Trials represent breakthrough in persuading ministers to consider revising historic regulations which prevent better value, fairer and simpler tickets

 

paul_maynardPaul Maynard

 

The Rail Delivery Group is intending to define a “a whole new territory” for rail fares in a series of pilot projects agreed with the government. Industry sources told Passenger Transport that approval for the trials represents a breakthrough in persuading ministers to consider revising historic regulations which have prevented better value, fairer and simpler tickets being offered since privatisation. The trials are due to start in the first half of this year.

It is understood that one of the three pilots will test new ways of pricing longer distance journeys to eliminate the need for passengers to buy split tickets to get the best fare. A second pilot will revise fare structures which require unsuitable tickets to be sold. A third pilot will revise archaic regulations which mean single journeys can cost virtually the same as return trips.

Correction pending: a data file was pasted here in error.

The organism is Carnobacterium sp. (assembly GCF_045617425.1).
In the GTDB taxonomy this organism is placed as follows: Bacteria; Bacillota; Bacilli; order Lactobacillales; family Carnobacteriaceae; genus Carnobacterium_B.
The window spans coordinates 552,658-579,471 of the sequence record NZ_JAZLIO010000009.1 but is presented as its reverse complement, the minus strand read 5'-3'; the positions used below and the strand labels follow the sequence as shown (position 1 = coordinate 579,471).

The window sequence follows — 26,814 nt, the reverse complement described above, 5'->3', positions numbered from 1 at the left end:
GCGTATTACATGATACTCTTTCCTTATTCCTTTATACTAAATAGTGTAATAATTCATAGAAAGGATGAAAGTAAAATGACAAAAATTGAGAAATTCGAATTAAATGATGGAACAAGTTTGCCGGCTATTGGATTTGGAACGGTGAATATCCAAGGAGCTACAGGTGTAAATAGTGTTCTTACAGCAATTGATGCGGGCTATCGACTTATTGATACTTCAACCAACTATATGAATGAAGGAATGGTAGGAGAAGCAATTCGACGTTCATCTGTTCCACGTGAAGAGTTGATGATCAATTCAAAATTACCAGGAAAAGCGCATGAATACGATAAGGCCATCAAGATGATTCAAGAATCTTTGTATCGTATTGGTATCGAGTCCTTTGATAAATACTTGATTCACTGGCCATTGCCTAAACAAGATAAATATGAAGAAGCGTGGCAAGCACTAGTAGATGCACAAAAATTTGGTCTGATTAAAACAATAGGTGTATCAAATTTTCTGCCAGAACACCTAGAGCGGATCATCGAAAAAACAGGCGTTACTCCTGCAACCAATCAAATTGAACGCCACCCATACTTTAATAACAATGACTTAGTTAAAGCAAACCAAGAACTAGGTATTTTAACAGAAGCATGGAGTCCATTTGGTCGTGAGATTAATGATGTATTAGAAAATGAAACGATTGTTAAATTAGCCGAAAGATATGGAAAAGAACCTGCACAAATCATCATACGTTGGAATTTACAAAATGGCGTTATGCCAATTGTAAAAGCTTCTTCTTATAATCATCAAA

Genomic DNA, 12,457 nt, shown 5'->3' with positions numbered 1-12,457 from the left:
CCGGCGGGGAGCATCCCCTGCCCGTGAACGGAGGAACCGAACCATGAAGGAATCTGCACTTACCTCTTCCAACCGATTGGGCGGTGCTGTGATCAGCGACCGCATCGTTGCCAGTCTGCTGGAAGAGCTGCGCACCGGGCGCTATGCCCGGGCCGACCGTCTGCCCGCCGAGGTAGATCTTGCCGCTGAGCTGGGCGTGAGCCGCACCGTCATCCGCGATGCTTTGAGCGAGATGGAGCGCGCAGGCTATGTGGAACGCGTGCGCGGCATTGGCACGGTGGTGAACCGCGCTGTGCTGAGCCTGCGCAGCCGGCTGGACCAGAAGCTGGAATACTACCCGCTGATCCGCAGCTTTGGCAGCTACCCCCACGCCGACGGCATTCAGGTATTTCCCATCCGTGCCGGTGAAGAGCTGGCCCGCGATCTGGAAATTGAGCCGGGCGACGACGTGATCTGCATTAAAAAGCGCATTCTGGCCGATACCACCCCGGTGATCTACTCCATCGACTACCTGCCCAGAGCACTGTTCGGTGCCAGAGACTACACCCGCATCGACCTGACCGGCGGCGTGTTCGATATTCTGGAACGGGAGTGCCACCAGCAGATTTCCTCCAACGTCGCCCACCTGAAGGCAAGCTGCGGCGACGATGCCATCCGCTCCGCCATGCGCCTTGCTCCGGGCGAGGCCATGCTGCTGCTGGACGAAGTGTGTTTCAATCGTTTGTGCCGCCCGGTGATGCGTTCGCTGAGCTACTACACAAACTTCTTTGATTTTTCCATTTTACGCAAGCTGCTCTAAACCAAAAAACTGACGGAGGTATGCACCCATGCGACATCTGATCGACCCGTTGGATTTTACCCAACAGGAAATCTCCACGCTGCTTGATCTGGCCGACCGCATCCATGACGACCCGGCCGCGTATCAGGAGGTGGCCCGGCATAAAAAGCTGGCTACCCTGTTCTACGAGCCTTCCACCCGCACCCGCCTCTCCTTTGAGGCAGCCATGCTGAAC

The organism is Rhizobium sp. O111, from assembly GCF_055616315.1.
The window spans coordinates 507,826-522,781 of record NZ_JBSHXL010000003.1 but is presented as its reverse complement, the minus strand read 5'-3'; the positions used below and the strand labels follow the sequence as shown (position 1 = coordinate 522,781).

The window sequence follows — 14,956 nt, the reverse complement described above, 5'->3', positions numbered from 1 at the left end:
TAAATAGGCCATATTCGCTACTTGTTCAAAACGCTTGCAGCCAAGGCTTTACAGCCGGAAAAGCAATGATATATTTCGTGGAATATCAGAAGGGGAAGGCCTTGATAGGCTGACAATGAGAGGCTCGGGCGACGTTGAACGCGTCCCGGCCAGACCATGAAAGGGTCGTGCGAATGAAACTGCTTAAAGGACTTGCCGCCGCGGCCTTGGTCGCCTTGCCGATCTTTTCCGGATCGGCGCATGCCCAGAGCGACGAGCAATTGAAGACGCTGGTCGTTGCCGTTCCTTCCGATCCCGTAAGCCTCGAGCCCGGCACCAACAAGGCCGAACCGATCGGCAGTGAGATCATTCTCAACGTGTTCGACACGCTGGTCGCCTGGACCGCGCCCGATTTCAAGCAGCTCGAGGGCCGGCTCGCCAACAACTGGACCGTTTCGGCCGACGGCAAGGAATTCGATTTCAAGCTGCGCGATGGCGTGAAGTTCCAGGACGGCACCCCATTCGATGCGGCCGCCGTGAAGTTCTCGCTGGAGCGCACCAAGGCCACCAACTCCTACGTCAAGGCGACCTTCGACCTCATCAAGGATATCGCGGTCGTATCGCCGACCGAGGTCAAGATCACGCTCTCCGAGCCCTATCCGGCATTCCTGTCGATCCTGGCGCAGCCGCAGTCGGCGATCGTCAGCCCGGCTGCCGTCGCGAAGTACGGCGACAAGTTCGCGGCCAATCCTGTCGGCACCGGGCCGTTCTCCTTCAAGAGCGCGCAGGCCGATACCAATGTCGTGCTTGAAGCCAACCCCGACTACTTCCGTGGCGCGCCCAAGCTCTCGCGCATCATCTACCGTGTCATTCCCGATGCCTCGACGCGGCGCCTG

The proposals put forward by the Rail Delivery Group were initially rejected by the DfT due to the overall cost of rolling out simpler fare structures which would reduce the price of many journeys. There was also concern that reform would create losers as well as winners. However, after frank conversations with RDG chief executive Paul Plummer, rail minister Paul Maynard agreed to sanction the trials with the message “get on with it”.

Arguments which persuaded Maynard to act included explanations of how fares regulation is creating “a massive reputation and credibility issue” for the railway by perpetuating complex and irrational pricing.

 

Further coverage appears inside the latest issue of Passenger Transport.

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